Letter: We need to remember — all lives matter

From: Gerald Long


Local critics of the effort to start a chapter of the organization known as Black Lives Matter appear to lack awareness of both American history and contemporary events. Historically, the overwhelming majority of lynchings in this country have targeted African American males. Some of the most striking instances of unjust court rulings have also involved African Americans. History has proven that despite their convictions, the Scottsboro Boys, in the 1930s, were innocent. Rubin “Hurricane” Carter was equally innocent. On the other hand, in typical fashion, the two white men who murdered Emmett Till in the 1950s were unjustly exonerated by an all-white jury in Mississippi.

These, and so many other examples, show that all too often this society has not valued black lives to the same extent that the lives of the majority have been valued. Were it otherwise the infamous Tuskegee Syphilis Experiment would never have happened.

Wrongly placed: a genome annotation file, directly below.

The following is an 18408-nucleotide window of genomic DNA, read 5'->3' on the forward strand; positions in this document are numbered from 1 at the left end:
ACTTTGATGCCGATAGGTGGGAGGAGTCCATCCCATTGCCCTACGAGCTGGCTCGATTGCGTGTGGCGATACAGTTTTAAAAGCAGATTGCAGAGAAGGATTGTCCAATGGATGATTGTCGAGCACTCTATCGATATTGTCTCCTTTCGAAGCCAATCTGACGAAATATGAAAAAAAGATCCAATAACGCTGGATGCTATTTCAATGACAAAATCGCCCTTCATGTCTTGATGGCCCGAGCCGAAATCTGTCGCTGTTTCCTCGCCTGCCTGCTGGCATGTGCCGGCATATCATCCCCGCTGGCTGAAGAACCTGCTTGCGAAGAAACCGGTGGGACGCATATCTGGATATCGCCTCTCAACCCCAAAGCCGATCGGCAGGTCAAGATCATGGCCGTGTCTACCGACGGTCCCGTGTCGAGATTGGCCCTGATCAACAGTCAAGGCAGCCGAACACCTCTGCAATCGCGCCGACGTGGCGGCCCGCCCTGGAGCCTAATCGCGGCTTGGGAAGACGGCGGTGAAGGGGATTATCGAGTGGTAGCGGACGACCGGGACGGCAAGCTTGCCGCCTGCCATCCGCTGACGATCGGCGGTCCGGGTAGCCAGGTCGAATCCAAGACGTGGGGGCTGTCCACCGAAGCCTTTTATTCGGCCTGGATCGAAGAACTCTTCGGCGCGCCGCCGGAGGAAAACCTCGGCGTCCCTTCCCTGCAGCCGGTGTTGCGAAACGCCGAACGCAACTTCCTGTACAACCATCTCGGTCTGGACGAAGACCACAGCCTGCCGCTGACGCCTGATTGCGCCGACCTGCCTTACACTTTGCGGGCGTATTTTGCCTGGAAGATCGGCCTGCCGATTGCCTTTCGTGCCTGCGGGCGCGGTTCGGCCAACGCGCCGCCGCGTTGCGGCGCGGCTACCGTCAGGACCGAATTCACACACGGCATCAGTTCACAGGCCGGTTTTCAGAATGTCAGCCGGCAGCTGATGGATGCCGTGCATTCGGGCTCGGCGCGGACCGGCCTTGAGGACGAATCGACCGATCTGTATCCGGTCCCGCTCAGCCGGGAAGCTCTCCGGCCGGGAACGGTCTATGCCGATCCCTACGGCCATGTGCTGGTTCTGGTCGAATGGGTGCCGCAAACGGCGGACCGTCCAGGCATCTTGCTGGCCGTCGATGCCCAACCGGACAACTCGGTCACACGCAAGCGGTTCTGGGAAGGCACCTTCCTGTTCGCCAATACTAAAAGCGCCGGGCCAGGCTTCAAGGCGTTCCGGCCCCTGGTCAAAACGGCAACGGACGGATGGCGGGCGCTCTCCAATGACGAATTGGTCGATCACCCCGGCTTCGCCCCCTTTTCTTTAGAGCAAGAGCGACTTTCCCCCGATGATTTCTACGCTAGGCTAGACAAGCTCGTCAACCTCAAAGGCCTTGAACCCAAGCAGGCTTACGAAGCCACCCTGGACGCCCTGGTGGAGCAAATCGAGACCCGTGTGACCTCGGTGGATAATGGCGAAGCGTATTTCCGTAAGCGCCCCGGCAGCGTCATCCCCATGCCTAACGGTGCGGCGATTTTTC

Race relations are certainly better now than was the case in the 1930s or the 1950s. However, anyone who watches the news objectively knows that we have seen far too many African Americans killed as the result of routine traffic stops. As I see it, Black Lives Matter is not declaring that only the lives of African Americans matter, the group simply wants black lives to be respected equally with the lives of all other racial and ethnic groups. Simply stated, black lives matter because all lives matter.

Finally, our president has spoken eloquently and often about the need to simultaneously respect the members of the law enforcement profession in this country and the rights of all citizens. We should follow his example.